Thomas Robinson, 6-foot-8 sophomore, Kansas:The only non-starter on this list, Robinson's off-the-chartsathleticism, rebounding prowess and high-energy style make him asleeper among NBA personnel types, some of whom view him as theJayhawks' best NBA prospect, although his game still needs polishing onoffense.

Josh Selby, 6-foot-3 freshman, Kansas:After coming into the season as a projected lottery pick, then missingearly action because of an NCAA-mandated suspension, the athletic comboguard started his career with a bang, then dropped off to the pointwhere he fell out of Bill Self's rotation, almost ensuring he'll beback in a Jayhawks uniform next season to deliver on his potential.

Kyle Singler, 6-foot-9 senior, Duke:Some might question his decision to return to school after winning atitle last season, but while his stock took a slight dip because of aprolonged shooting slump, his polish, versatility, intangibles andwinning background make a coveted piece for NBA teams looking to add alow-maintenance young player.

Chris Singleton, 6-foot-9 junior, Florida State:One of the most versatile defenders in the country, his late-seasoninjury woes could push him back to Tallahassee, but if thesuper-athletic forward does leave school early, he has prototype lengthfor the wing in the NBA and adequate enough scoring ability to succeedas a rotation player.

Nolan Smith, 6-foot-2 senior, Duke:Throughout his career, Smith's talents were nit-picked by observers,but his improved all-around game and point-guard skills in Irving'sabsence showed he'll at least be able to function as a versatile andvaluable combo guard, particularly if he ends up sliding in the draftand getting picked by a playoff team.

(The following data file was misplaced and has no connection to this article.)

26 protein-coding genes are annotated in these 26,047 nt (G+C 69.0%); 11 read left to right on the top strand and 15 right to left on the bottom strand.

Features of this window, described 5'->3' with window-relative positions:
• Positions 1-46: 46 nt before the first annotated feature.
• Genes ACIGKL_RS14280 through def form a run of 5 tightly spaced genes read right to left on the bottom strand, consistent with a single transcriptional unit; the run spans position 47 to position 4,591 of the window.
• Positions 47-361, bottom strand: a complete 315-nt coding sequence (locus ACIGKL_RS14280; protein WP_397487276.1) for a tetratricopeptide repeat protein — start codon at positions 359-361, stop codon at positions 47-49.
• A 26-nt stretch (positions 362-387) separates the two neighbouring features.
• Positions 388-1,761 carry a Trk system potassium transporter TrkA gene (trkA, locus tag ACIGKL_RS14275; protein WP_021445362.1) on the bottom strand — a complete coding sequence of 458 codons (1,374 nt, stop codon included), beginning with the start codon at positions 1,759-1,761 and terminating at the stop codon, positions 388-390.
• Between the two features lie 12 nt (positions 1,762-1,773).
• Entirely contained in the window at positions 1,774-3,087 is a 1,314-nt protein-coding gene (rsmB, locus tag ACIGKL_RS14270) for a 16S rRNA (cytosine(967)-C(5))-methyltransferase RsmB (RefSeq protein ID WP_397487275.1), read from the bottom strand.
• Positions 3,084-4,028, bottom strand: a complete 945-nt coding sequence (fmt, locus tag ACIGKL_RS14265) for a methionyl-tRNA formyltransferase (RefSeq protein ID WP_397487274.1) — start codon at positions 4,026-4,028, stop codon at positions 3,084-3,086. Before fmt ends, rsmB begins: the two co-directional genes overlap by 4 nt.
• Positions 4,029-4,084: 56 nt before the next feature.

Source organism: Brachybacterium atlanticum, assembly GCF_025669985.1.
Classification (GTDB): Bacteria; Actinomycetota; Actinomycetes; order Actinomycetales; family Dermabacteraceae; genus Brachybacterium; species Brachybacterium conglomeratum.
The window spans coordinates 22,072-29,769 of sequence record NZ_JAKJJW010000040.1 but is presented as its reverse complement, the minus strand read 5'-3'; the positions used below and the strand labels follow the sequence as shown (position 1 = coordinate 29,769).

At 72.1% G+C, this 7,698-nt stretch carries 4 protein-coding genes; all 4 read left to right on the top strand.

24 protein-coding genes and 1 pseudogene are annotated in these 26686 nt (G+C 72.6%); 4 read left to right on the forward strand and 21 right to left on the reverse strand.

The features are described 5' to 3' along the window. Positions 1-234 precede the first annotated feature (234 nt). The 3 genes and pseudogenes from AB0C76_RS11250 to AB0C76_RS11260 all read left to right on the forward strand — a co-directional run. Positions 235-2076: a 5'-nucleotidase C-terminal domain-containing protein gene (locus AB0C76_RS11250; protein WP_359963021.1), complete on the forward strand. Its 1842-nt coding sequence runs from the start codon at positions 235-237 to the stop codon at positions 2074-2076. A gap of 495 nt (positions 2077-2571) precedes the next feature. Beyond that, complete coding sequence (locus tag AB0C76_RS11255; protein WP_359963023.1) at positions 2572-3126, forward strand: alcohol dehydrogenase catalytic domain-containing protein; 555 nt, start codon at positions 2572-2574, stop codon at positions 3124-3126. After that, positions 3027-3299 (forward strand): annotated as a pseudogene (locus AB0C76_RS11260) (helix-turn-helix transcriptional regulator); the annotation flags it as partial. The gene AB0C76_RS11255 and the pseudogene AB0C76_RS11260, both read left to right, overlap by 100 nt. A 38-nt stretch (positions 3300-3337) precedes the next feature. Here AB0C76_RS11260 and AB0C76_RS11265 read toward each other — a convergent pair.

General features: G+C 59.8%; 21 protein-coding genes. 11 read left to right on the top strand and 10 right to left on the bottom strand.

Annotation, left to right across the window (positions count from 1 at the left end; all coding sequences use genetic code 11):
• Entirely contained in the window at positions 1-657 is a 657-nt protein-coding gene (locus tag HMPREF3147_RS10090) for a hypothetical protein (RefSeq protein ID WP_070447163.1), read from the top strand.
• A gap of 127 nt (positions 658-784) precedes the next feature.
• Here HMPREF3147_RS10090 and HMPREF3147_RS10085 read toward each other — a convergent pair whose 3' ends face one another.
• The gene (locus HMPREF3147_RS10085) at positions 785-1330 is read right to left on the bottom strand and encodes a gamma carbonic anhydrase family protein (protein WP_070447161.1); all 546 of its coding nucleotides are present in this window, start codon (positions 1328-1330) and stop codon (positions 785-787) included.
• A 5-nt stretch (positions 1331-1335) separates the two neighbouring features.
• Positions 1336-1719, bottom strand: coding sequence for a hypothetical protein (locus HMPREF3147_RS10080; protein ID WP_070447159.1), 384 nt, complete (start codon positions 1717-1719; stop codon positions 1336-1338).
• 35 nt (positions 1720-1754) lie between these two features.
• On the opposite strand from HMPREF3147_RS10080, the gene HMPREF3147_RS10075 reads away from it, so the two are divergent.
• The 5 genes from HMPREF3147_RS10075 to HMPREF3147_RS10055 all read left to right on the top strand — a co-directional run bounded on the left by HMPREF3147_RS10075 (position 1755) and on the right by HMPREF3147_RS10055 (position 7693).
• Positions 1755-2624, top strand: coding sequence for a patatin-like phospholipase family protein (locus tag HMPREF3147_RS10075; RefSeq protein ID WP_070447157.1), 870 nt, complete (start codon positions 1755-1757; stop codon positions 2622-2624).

Jared Sullinger, 6-foot-8 freshman, Ohio State:Although the freshman sensation is a tad undersized, not the mostexplosive player and could stand to improve his conditioning, hismassive frame, savvy beyond his years and dominance on the glass andwith his back to the basket justify his projections as a top-five pick.

Kemba Walker, 6-foot-1 junior, Connecticut:Probably a few inches shorter than his listed size, Walker's yeomanscoring efforts, shot-making ability, exciting ballhandling, nerves ofsteel and unbelievable heart have overshadowed his tough defense andplaymaking ability--prior to this season, he functioned as a pass-firstfloor general--which should allow him to be an effective NBA scoringpoint guard.

Derrick Williams, 6-foot-8 sophomore, Arizona:The Pac-10's MVP blend of solid athleticism, emerging perimeter skillsand a rugged low-post game has made believers of many, especiallycoupled with his ability to rise to the occasion in big situations,which has elevated him to a potential top-five pick.